Take a deep breath. Clear your head. Now, when you feel completely relaxed and free, think of an influential blues guitarist. Got your choice?

There are a lot of names that will undoubtedly come up when asked this question. Eric Clapton, Jimi Hendrix, Muddy Waters, Stevie Ray Vaughan, the list is endless. Of course, everyone has varying opinions based on a number of factors as to who the most influential bluesman is. However, one name is sure to be at the top of any list, including on the list of a few of those guys I just mentioned.

That man of course is the illustrious and highly regarded B.B. King. This Saturday on September 16th, we celebrate the birth of a musician who changed the course of the blues forever and whose influence spreads much wider and fuller than we will ever know.

Riley B. King was born on September 16, 1925 on a cotton plantation in a small town located in Mississippi. He learned his first few chords from a minister who led church sermons in his hometown. From that moment, King was infatuated with music and the guitar. He, like most musicians of his day, would play small gigs around his hometown and learned from various people along the way.

Although B.B. King was a stellar guitarist even at a young age, his first actual job in the field wasn’t playing his instrument. In the later 1940’s after a few minor stints on radio, he headed for the thriving town of Memphis Tennessee where he gained a spot on WDIA radio. Going by the jockey name of “Blues Boy,” (hence B.B.). King met a lot of talented musicians in the blues scene, including T-Bone Walker.

  After the station owner caught a glimpse of King with his guitar, he decided to give King his own show where he talked about and played the blues. The show became so popular that King offered many gigs around the area and as a result began performing and recording in conjunction with his day job.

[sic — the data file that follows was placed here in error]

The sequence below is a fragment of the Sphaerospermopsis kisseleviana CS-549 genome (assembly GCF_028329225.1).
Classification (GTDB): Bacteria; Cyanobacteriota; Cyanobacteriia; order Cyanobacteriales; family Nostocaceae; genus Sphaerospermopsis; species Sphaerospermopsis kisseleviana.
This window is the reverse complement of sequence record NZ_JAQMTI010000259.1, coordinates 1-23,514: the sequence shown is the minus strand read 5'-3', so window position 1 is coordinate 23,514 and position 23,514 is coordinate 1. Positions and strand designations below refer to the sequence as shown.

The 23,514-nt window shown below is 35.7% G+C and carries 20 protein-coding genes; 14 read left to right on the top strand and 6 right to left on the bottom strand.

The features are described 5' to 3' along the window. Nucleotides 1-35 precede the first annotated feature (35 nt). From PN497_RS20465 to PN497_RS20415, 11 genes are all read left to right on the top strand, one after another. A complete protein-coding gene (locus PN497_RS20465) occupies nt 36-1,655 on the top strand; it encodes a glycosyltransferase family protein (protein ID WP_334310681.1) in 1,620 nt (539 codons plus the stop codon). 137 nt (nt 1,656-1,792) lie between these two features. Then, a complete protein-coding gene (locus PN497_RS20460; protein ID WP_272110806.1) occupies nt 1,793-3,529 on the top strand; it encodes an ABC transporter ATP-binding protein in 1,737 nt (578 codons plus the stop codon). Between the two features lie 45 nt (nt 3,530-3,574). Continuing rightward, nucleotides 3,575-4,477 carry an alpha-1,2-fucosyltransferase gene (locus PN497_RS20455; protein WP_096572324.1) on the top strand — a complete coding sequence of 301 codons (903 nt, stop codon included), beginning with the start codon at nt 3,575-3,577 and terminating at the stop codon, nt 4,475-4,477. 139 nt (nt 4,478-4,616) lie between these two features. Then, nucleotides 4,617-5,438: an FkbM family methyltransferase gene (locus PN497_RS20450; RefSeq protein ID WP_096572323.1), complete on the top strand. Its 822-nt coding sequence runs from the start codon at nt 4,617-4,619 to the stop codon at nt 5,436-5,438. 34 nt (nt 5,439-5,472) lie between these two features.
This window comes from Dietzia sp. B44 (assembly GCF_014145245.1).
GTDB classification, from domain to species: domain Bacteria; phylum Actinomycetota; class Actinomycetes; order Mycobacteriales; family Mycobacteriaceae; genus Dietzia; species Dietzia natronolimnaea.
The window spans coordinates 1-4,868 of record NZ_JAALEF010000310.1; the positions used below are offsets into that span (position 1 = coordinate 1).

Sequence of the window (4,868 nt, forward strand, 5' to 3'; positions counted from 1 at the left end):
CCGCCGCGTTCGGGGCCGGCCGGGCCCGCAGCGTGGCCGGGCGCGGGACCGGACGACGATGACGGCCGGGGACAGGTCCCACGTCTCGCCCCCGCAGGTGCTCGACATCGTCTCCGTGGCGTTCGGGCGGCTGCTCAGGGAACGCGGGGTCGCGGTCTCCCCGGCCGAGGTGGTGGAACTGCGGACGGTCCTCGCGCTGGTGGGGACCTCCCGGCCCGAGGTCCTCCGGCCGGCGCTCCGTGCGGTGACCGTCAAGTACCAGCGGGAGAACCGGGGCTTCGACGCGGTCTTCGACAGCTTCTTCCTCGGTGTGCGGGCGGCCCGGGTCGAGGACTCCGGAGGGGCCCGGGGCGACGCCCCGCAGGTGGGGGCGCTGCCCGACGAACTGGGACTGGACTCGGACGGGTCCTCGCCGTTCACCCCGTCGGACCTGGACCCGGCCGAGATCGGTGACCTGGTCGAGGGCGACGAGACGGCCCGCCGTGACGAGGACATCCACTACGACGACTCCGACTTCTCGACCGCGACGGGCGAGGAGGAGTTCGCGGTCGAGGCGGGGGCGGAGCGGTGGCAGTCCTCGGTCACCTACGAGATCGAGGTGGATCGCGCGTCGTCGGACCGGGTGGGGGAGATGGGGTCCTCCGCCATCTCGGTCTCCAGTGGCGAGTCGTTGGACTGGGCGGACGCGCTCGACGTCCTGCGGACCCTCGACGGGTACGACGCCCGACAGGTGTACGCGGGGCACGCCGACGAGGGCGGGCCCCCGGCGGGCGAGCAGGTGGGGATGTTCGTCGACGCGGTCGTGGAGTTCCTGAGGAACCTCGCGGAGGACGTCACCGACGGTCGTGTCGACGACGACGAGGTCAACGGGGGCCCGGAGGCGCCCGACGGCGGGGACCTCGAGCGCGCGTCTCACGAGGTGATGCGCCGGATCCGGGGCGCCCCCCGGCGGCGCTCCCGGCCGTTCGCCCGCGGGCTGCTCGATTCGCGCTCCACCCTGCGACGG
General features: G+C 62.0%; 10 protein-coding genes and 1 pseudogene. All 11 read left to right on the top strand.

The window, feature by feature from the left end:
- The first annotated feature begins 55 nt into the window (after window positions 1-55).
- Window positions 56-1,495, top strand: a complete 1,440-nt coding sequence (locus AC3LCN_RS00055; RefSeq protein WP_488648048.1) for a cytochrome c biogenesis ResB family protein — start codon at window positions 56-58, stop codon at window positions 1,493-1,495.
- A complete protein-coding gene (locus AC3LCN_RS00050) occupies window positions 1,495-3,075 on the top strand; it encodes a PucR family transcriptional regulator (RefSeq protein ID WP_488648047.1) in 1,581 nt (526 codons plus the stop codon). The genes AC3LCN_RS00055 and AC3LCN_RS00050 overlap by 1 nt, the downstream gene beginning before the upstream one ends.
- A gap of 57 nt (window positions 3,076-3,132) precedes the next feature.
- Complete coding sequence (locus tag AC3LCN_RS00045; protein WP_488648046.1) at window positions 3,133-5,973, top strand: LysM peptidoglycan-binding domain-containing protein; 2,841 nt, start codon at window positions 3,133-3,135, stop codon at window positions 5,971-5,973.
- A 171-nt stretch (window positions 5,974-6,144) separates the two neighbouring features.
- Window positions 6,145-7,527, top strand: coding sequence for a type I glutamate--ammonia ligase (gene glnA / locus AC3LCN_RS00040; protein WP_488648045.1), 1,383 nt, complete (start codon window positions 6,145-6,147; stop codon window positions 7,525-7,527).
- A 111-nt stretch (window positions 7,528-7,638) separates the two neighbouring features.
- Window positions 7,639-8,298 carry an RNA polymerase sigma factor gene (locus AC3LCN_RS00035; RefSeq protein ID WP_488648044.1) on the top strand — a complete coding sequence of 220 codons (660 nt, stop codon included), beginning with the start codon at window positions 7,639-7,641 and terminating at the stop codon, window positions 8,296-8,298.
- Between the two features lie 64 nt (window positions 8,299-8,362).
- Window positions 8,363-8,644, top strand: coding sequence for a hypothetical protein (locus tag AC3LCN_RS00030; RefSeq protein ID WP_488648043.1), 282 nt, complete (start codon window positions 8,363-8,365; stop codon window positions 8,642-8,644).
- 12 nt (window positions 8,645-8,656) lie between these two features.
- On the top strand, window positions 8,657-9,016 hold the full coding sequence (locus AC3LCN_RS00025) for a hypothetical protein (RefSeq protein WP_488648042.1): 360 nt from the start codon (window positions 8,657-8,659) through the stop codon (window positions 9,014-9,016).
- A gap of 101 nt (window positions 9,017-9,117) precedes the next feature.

By 1951, B.B. King became a household blues name with his breakout hit “Three O’ Clock Blues” which is still a major reference for a standard blues tune. Also, it wasn’t until 1970 that he appeared on the Billboard top charts with his world-famous song “The Thrill Is Gone.”

Funny enough, King took inspiration from a man he greatly admired, both personally and musically after he met him at the radio station, T-Bone Walker. T-Bone’s single note playing was so precise and he played with a lot of conviction and feeling. King took this clear and crisp style and combined it with rough bends and vibrato to create his own unique sound. With one note, you know it’s the King. He made leaving space in his solos appealing.

Anyone who plays guitar has at least heard of him, and if you play the blues, you can’t help but pull ideas from him. Everyone from Jimi Hendrix, Eric Clapton, The Allman Brothers, and even Santana have given credit to B.B. King for helping to evolve their playing. Funny thing is, he never considered himself to be a great guitarist. “I’ve seen myself on those lists of the 100 best guitarists, and if they think that I’m that good, thank them. Thank God for them. But I don’t think so.” His humble and giving nature is what him so approachable and a great person to be around.

Another guitarist he had a major hand in molding and shaping was none other than current blues guitar ace Joe Bonamassa. At the age of twelve, Joe was invited to open for B.B. King at one of his shows. He was such a hit that King invited him on an entire summer tour! Without this exposure and supremely kind words of encouragement, we may not have the incredible music from Joe today.

So thank you B.B. King for your beautiful touch on music. Rest in Peace.


Patrick Ortiz